As Sandra just said, what we bargain for is people who are working for the government now, not how they come into the government.
    We've made proposals in bargaining. We have a proposal on the table right now to deal with people accessing leave so they can continue their military service. There are different things we've put on the table. However, with respect to who gets hired into the public service, we haven't bargained language. Technically, under the legislation, that's not something we deal with in collective bargaining.
    No, and I don't know how you can, because they're not even part of your responsibility yet. You can't just bargain on behalf of employees five or 10 years in the future.
    Thank you very much.
    If they're not paying dues, we can't bargain on their behalf.
    Thank you very much.
    Madame Yip.
    C'est moi. It's “Ratansi”.
    Mr. Chair, what are you doing?
    Madame Ratansi, we had a slight switch here. You're up for five minutes.
    Thank you, everyone.
    Mr. Rea, I was impressed that you were able to transition from the military to the private sector quite seamlessly. Could you briefly explain how you did it? What was it that the private sector looked for in you?
    Everyone who we have listened to was trying to get into the public sector, but those who went into the private sector got an easier ride than going into the public sector. Therefore, I'd love to hear your story.
     Okay. In my case what happened was that when I was advised by the medical authority that I was going be released under 3B medical, suddenly the wheels went into motion. SISIP contacted me and said, “You are now eligible for the vocational rehabilitation program. Would you like to take that?” Then they explained how it works. For six months, I am still attached to the unit in which I'm serving. However, during those six months, I can go and find employment elsewhere. I can pick up a phone and say, “Excuse me, Company X, Y, Z, would you like to hire me for six months? You don't have to pay me. It would be like an on-the-job training program. I just show up for work every single day and you train me on a skill. At the end of the six months, if you're happy with my service, you can retain me and put me on as an employee. If not, you can tell me thank you so much and have a nice day.”
    In my situation, I went to work for West Edmonton Mall. I called them because I was very impressed with their security program. I thought they looked very professional. I happened to be visiting my children in Edmonton at the time, so I approached the management there. I asked them if I could become a security agent for the company, which I would use as a stepping stone to find what I considered to be “real” civilian employment. They flew me from Winnipeg. I was serving at the survival school in Winnipeg at the time. They flew me to Edmonton and put me up in a hotel—the whole nine yards. They brought me in for a job interview.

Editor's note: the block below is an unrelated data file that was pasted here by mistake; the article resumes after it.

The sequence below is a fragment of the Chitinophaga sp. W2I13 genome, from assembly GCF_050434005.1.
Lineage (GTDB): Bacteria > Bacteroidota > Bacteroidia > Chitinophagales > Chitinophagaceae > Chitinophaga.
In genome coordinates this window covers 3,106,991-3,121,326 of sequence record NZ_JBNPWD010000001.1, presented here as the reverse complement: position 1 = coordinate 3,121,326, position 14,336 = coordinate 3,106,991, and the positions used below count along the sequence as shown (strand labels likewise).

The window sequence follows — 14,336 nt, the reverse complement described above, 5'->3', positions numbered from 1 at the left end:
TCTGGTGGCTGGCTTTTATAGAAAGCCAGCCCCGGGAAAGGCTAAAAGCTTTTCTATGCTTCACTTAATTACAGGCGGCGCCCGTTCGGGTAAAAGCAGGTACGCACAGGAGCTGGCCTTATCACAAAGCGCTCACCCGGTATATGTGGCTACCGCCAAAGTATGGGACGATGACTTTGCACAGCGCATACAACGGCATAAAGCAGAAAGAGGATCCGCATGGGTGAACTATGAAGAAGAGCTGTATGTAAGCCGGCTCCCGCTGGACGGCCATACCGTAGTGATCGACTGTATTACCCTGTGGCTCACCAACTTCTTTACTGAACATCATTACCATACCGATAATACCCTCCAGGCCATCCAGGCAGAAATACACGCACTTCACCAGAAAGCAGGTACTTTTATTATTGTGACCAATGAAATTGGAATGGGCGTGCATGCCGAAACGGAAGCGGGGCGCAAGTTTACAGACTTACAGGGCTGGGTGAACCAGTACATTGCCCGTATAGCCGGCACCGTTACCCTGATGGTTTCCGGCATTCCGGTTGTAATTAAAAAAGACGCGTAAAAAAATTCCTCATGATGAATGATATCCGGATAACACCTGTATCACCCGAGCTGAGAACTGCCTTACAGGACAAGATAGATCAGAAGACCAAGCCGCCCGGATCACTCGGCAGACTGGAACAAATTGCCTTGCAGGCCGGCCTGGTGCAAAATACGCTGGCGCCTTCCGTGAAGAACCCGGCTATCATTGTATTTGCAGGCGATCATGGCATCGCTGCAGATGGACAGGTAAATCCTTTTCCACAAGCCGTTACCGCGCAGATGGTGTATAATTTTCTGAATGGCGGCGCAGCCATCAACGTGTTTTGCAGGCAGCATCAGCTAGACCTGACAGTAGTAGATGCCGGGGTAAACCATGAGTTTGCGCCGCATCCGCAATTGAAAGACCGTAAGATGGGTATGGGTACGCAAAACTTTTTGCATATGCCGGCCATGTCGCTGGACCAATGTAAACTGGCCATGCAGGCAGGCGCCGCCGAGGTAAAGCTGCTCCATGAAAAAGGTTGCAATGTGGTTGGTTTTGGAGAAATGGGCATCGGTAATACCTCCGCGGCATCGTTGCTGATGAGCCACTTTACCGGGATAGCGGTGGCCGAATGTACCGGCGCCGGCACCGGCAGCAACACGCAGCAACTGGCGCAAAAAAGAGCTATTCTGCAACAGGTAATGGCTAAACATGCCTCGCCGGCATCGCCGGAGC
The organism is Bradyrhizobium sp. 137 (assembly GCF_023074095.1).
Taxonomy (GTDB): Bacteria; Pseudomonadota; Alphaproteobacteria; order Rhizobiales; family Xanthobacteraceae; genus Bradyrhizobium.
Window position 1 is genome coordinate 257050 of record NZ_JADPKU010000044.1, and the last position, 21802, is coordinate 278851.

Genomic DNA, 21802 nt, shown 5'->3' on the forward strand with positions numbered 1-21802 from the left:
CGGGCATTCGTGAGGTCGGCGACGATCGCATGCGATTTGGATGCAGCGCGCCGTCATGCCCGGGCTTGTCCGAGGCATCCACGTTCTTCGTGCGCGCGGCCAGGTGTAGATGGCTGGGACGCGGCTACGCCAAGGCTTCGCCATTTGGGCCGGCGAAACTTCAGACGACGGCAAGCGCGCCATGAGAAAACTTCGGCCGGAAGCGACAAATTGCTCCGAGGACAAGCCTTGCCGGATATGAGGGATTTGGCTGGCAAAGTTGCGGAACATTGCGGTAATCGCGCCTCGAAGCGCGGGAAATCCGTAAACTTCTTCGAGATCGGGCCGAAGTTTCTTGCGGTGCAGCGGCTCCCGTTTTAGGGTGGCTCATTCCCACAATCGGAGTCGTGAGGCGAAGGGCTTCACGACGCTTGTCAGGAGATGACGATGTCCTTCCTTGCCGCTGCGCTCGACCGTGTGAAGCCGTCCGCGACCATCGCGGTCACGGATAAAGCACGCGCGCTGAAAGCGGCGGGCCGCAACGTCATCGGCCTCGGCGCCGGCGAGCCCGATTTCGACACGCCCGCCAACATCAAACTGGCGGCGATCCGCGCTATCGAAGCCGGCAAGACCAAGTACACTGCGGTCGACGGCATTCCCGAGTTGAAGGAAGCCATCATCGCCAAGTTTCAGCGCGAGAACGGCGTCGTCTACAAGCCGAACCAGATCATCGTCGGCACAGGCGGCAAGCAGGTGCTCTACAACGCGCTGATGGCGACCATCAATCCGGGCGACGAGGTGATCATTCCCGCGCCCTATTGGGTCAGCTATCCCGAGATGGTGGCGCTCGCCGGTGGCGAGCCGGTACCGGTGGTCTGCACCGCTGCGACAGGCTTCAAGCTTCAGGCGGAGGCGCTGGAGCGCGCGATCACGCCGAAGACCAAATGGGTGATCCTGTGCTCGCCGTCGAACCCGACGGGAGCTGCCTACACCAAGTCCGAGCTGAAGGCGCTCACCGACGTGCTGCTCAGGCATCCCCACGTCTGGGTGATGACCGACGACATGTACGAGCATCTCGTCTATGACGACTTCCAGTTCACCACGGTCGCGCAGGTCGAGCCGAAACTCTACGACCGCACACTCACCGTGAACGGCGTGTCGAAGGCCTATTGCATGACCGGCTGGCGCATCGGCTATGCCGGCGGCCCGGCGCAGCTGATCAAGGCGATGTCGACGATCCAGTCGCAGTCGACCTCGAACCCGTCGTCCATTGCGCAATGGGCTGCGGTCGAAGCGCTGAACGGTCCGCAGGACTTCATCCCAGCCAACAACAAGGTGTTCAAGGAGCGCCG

After the 30-minute to one-hour interview, they told me that, yes, they'd really like to pick my brain as a critical thinker, and they wanted to bring in someone with a military mindset, but they didn't want to hire me for the position I thought I was going to get hired for. I said, “Oh? What is it you'd like to hire me for?” They told me they wanted me to run their building's entire infrastructure—all the systems that run the entire building. I thought, “Oh, my goodness. This is ridiculous.”
    Okay. I have another question for you now, because I am running out of time.
    When you move from military to civilian, or to the public service, there is a problem that we have heard from everybody. It's with regard to your qualifications and those required by the public service. They cannot decipher your qualifications because they have never had to deal with them. Do you have any suggestions on this? Do you think the U.S. military does a better job than the Canadian military does in getting people into the public service?


    It's funny you should mention that. I was offered a job with United States Homeland Security and I turned them down. I said I'm a Canadian first and I'd like to work in Canada.
    Mr. Gay, I can appreciate the concerns that the Public Service Commission or your union might have had with the priority service recognition and shift scheduling, but in 2012 that was available to them, and then in June 2018 you renegotiated. What changed? Why did it change? Do you have any idea of what the mentality of the union was at that time?